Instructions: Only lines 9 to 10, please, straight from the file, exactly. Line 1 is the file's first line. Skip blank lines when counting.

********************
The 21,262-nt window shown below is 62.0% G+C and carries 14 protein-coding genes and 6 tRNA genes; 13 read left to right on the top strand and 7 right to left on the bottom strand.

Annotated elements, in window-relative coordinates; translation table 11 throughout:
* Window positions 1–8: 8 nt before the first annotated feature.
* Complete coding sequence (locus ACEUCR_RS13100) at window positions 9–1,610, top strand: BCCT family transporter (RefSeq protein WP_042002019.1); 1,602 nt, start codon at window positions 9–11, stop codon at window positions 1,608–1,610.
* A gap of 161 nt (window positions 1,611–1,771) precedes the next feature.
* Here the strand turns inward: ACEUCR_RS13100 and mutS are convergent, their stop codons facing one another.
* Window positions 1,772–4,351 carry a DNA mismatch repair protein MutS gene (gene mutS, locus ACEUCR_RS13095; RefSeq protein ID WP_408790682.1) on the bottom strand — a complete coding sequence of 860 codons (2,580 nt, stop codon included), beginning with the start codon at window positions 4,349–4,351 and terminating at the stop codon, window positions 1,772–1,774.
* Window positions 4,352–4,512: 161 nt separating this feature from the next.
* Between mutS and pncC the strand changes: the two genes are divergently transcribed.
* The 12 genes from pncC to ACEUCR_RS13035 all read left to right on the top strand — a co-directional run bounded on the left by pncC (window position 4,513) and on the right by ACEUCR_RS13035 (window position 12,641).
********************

* Between mutS and pncC the strand changes: the two genes are divergently transcribed.
* The 12 genes from pncC to ACEUCR_RS13035 all read left to right on the top strand — a co-directional run bounded on the left by pncC (window position 4,513) and on the right by ACEUCR_RS13035 (window position 12,641).